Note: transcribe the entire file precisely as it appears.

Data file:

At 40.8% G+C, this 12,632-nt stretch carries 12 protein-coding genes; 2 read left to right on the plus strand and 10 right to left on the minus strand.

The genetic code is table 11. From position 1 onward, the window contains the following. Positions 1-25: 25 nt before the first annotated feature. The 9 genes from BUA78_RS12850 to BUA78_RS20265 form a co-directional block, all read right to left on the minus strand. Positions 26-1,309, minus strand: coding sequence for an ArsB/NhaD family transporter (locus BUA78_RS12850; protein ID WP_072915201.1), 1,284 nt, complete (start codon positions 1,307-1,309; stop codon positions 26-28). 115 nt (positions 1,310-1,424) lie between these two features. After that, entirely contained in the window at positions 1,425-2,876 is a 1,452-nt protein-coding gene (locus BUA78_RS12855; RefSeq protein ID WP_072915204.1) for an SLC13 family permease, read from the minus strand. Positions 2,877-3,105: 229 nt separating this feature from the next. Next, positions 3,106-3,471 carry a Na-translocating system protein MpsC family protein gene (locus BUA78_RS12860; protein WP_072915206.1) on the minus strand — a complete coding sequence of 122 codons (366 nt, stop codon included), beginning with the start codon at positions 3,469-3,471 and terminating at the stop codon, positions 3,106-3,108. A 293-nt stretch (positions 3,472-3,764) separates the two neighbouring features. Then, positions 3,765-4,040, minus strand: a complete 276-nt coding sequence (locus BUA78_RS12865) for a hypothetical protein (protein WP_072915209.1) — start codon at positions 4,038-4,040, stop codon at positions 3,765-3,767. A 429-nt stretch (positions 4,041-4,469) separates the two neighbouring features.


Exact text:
At 40.8% G+C, this 12,632-nt stretch carries 12 protein-coding genes; 2 read left to right on the plus strand and 10 right to left on the minus strand.

The genetic code is table 11. From position 1 onward, the window contains the following. Positions 1-25: 25 nt before the first annotated feature. The 9 genes from BUA78_RS12850 to BUA78_RS20265 form a co-directional block, all read right to left on the minus strand. Positions 26-1,309, minus strand: coding sequence for an ArsB/NhaD family transporter (locus BUA78_RS12850; protein ID WP_072915201.1), 1,284 nt, complete (start codon positions 1,307-1,309; stop codon positions 26-28). 115 nt (positions 1,310-1,424) lie between these two features. After that, entirely contained in the window at positions 1,425-2,876 is a 1,452-nt protein-coding gene (locus BUA78_RS12855; RefSeq protein ID WP_072915204.1) for an SLC13 family permease, read from the minus strand. Positions 2,877-3,105: 229 nt separating this feature from the next. Next, positions 3,106-3,471 carry a Na-translocating system protein MpsC family protein gene (locus BUA78_RS12860; protein WP_072915206.1) on the minus strand — a complete coding sequence of 122 codons (366 nt, stop codon included), beginning with the start codon at positions 3,469-3,471 and terminating at the stop codon, positions 3,106-3,108. A 293-nt stretch (positions 3,472-3,764) separates the two neighbouring features. Then, positions 3,765-4,040, minus strand: a complete 276-nt coding sequence (locus BUA78_RS12865) for a hypothetical protein (protein WP_072915209.1) — start codon at positions 4,038-4,040, stop codon at positions 3,765-3,767. A 429-nt stretch (positions 4,041-4,469) separates the two neighbouring features.